OECD Home › Directorate for Education and Skills › Skills beyond schools › By Country › Japan
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The 2011 edition of Education at a Glance: OECD Indicators enables countries to see themselves in the light of other countries’ performance.
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This 2009 edition of Education at a Glance includes first results from TALIS, a survey on teacher practices, new analysis of the social benefits of education, new information on long-term unemployment and involuntary part-time work among young adults, and new data on the benefits of education.
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This Country Note on Japan forms part of the OECD Thematic Review of Tertiary Education. This is a collaborative project to assist countries in the design and implementation of tertiary education policies which contribute to the realisation of their social and economic objectives.
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This note contrasts key findings for Japan with global trends among OECD countries, under the headings: quantity and quality challenges, equity challenges, and resource and efficiency challenges.
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This note summarizes the main characteristics of the Japan's education system. The full edition “Education at a Glance: OECD indicators 2006” provides a comparable and up-to-date array of education indicators enabling countries to see themselves in the light of other countries' performance.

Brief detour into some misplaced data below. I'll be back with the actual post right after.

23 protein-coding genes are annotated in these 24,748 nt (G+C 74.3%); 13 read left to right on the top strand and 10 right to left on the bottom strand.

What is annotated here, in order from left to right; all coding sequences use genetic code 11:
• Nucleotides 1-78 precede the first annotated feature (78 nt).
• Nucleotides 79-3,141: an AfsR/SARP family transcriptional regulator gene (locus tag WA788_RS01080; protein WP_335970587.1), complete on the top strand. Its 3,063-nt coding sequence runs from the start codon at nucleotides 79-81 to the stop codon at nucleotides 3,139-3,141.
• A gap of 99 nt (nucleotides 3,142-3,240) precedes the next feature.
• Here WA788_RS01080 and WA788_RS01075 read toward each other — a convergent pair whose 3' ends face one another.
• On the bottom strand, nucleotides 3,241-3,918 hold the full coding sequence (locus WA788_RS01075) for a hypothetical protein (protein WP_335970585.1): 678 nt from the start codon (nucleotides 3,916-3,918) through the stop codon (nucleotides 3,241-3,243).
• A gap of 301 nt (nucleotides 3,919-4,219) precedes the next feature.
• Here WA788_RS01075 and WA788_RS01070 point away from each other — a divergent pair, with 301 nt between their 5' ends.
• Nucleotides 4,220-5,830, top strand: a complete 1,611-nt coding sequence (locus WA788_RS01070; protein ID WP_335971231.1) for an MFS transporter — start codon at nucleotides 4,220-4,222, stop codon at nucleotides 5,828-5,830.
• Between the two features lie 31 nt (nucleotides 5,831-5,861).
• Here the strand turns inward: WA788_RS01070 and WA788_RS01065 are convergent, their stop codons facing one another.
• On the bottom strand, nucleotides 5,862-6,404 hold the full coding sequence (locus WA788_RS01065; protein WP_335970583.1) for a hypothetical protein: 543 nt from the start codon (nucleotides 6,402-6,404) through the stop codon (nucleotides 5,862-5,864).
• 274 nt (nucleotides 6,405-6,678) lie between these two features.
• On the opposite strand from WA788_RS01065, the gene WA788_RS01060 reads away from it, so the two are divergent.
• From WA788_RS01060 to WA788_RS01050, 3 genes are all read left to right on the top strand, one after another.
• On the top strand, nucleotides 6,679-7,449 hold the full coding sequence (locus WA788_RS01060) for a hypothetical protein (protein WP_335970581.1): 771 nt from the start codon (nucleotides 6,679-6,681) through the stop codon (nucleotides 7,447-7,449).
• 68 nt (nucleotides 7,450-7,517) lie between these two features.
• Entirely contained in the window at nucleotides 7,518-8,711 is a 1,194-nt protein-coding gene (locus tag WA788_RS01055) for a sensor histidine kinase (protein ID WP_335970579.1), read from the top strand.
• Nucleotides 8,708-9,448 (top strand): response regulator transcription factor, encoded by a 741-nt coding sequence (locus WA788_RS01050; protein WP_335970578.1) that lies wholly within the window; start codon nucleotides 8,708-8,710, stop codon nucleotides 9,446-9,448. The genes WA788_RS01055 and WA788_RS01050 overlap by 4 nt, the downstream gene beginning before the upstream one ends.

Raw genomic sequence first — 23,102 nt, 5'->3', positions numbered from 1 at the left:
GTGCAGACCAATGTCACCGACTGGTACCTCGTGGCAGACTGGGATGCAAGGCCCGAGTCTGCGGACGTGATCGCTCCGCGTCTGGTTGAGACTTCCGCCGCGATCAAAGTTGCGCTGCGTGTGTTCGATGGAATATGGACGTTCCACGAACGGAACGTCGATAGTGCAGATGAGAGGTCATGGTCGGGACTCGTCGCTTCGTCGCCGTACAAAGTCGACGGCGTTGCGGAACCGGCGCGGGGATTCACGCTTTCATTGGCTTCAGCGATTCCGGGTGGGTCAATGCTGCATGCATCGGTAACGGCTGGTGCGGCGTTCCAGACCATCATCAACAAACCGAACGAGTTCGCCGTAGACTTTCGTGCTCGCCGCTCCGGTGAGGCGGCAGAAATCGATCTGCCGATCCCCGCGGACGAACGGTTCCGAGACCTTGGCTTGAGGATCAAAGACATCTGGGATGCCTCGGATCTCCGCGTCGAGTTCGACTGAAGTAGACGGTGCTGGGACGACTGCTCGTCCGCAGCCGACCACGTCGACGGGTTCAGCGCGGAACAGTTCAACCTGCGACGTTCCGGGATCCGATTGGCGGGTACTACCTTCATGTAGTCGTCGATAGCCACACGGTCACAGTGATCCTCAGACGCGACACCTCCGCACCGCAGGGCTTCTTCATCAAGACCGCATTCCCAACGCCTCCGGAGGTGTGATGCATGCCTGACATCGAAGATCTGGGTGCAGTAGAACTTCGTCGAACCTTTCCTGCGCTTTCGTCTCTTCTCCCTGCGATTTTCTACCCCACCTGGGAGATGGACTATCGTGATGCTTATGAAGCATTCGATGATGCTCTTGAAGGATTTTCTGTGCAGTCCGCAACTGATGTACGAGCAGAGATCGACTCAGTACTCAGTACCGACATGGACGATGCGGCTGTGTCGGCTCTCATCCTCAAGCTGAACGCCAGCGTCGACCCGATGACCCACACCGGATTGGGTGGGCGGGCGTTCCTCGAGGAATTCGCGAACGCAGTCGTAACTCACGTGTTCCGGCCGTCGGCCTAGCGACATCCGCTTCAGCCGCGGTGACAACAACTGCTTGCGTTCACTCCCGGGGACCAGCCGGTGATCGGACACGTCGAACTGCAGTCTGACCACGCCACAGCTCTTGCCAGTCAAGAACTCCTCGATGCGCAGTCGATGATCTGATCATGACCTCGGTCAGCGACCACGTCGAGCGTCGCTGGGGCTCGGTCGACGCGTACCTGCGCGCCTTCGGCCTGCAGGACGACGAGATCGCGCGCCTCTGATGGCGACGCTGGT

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This Country Background Report for Japan was prepared by the Higher Education Bureau of the Ministry of Education, Culture, Sports, Science and Technology as an input to the OECD Thematic review of Tertiary Education.
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This note summarizes the main characteristics of the Japan's education system. The full edition “Education at a Glance 2005” provides an up-to-date array of education indicators enabling countries to see themselves in the light of other countries' performance.
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Japan’s higher education system is unique compared to those in most of the other OECD countries in the sense that it comprises both public and private sectors. The public sector consists of the National Universities, which are established by the national government, and Local Public Universities, which are established by prefectures and other local governments. While the private institutions enroll by far the majority of students,
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The OECD Thematic Review of the Transition from Initial Education to Working Life describes how young people's transition to work changed during the 1990s.